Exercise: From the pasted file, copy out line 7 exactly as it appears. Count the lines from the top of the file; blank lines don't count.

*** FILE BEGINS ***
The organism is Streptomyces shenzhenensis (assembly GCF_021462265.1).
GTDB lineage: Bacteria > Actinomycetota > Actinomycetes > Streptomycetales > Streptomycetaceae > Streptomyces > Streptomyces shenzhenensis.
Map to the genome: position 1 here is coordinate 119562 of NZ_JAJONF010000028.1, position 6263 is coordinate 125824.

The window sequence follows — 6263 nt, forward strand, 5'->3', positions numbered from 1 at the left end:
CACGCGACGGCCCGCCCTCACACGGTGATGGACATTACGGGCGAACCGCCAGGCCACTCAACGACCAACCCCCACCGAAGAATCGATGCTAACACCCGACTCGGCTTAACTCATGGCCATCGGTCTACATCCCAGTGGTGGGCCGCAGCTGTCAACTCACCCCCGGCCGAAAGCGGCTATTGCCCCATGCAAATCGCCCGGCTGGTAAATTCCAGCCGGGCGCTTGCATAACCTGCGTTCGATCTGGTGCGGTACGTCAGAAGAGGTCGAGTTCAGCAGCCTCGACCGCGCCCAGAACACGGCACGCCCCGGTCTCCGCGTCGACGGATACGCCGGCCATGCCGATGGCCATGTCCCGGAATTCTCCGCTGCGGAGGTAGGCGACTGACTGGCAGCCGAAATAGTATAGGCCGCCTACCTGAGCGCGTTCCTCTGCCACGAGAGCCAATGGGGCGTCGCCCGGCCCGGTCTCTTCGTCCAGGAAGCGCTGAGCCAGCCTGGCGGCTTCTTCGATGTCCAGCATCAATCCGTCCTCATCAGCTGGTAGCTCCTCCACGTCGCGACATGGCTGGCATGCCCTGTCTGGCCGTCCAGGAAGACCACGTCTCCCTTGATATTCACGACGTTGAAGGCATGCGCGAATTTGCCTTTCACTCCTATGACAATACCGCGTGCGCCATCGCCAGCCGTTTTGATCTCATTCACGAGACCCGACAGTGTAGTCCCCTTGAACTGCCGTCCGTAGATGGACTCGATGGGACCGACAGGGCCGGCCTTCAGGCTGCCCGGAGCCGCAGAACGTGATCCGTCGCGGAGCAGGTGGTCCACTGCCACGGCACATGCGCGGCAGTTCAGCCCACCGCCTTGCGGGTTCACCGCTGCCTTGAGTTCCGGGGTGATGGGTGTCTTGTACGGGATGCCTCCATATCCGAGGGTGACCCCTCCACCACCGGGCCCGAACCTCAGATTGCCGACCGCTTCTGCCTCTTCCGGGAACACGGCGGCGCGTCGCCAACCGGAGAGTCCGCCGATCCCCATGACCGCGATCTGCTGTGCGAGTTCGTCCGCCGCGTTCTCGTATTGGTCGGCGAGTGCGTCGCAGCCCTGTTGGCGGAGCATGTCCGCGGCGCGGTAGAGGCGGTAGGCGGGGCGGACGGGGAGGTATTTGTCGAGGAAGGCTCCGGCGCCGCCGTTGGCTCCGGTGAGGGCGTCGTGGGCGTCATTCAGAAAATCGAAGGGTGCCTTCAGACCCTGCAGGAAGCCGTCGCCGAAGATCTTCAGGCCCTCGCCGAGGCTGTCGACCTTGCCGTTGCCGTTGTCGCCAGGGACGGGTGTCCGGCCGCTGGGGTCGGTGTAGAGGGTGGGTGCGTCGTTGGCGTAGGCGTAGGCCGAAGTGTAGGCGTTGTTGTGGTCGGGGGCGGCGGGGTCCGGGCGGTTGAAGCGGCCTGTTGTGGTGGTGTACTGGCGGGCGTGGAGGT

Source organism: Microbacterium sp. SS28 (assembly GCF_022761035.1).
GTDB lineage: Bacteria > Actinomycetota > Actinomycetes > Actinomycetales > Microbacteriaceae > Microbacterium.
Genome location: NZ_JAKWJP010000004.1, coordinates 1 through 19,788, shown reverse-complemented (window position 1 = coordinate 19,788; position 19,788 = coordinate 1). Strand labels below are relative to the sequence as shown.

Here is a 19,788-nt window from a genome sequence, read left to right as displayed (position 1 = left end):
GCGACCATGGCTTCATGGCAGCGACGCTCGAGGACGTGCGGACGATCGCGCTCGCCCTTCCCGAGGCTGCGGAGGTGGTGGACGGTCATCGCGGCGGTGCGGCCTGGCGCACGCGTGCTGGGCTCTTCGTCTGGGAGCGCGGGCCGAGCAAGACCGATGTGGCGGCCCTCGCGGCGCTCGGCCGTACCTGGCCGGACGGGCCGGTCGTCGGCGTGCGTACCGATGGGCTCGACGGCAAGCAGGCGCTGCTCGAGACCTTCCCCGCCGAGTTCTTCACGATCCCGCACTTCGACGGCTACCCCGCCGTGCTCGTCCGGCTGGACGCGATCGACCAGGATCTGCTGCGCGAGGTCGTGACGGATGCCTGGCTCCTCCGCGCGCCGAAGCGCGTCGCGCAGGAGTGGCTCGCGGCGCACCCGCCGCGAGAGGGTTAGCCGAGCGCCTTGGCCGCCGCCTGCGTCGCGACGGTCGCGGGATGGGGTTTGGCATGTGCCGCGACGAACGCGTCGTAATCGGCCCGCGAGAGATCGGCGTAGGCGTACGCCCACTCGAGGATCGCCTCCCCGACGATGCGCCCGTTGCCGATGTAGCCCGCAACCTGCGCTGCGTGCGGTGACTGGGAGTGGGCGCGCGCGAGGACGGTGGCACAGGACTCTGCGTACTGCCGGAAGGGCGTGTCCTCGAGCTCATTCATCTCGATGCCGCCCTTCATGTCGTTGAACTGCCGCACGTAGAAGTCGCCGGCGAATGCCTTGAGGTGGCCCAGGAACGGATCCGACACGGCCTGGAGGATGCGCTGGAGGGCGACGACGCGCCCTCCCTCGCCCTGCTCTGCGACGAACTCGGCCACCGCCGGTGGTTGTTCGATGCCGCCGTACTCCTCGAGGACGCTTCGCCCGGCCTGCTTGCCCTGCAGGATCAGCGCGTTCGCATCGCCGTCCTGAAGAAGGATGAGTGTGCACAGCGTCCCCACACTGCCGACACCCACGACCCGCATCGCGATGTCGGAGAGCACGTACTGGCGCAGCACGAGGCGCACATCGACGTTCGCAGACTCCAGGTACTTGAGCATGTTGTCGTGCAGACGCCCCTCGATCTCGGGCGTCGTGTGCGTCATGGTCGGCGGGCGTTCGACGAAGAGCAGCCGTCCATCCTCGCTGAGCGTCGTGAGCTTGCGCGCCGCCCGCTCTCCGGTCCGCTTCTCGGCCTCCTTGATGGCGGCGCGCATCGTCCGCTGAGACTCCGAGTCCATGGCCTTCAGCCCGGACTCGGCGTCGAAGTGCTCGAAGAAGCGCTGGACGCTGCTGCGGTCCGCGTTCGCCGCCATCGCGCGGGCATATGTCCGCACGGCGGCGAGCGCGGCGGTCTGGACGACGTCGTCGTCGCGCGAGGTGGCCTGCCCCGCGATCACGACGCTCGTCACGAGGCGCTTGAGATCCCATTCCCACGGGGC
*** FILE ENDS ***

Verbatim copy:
GTDB lineage: Bacteria > Actinomycetota > Actinomycetes > Actinomycetales > Microbacteriaceae > Microbacterium.